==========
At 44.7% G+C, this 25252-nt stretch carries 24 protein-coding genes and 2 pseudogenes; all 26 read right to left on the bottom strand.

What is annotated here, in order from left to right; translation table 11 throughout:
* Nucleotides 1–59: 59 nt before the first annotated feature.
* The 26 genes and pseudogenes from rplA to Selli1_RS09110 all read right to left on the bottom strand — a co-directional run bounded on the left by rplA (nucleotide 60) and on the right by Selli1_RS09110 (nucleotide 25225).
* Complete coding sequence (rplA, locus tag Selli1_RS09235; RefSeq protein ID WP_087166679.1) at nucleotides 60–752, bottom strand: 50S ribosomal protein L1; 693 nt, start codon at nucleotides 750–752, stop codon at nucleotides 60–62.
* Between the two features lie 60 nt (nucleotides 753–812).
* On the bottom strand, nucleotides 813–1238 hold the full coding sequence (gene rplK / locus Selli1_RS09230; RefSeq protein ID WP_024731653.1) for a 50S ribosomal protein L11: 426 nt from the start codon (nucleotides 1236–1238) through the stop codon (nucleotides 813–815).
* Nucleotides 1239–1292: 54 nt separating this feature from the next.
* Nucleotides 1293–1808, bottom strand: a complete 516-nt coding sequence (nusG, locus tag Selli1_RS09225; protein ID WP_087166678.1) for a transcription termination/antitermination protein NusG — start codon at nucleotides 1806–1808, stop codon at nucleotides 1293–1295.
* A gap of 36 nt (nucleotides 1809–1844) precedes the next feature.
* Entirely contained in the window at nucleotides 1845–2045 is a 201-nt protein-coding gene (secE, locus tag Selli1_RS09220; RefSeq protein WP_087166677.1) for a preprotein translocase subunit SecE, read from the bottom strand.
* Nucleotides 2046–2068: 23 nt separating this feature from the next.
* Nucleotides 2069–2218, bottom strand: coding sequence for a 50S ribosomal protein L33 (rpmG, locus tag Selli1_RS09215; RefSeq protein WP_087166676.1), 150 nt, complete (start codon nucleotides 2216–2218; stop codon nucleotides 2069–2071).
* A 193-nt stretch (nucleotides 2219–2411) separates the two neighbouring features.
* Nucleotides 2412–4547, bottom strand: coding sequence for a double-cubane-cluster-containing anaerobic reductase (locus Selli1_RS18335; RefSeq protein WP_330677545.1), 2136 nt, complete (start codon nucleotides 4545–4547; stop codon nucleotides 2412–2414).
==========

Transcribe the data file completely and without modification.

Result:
At 44.7% G+C, this 25252-nt stretch carries 24 protein-coding genes and 2 pseudogenes; all 26 read right to left on the bottom strand.

What is annotated here, in order from left to right; translation table 11 throughout:
* Nucleotides 1–59: 59 nt before the first annotated feature.
* The 26 genes and pseudogenes from rplA to Selli1_RS09110 all read right to left on the bottom strand — a co-directional run bounded on the left by rplA (nucleotide 60) and on the right by Selli1_RS09110 (nucleotide 25225).
* Complete coding sequence (rplA, locus tag Selli1_RS09235; RefSeq protein ID WP_087166679.1) at nucleotides 60–752, bottom strand: 50S ribosomal protein L1; 693 nt, start codon at nucleotides 750–752, stop codon at nucleotides 60–62.
* Between the two features lie 60 nt (nucleotides 753–812).
* On the bottom strand, nucleotides 813–1238 hold the full coding sequence (gene rplK / locus Selli1_RS09230; RefSeq protein ID WP_024731653.1) for a 50S ribosomal protein L11: 426 nt from the start codon (nucleotides 1236–1238) through the stop codon (nucleotides 813–815).
* Nucleotides 1239–1292: 54 nt separating this feature from the next.
* Nucleotides 1293–1808, bottom strand: a complete 516-nt coding sequence (nusG, locus tag Selli1_RS09225; protein ID WP_087166678.1) for a transcription termination/antitermination protein NusG — start codon at nucleotides 1806–1808, stop codon at nucleotides 1293–1295.
* A gap of 36 nt (nucleotides 1809–1844) precedes the next feature.
* Entirely contained in the window at nucleotides 1845–2045 is a 201-nt protein-coding gene (secE, locus tag Selli1_RS09220; RefSeq protein WP_087166677.1) for a preprotein translocase subunit SecE, read from the bottom strand.
* Nucleotides 2046–2068: 23 nt separating this feature from the next.
* Nucleotides 2069–2218, bottom strand: coding sequence for a 50S ribosomal protein L33 (rpmG, locus tag Selli1_RS09215; RefSeq protein WP_087166676.1), 150 nt, complete (start codon nucleotides 2216–2218; stop codon nucleotides 2069–2071).
* A 193-nt stretch (nucleotides 2219–2411) separates the two neighbouring features.
* Nucleotides 2412–4547, bottom strand: coding sequence for a double-cubane-cluster-containing anaerobic reductase (locus Selli1_RS18335; RefSeq protein WP_330677545.1), 2136 nt, complete (start codon nucleotides 4545–4547; stop codon nucleotides 2412–2414).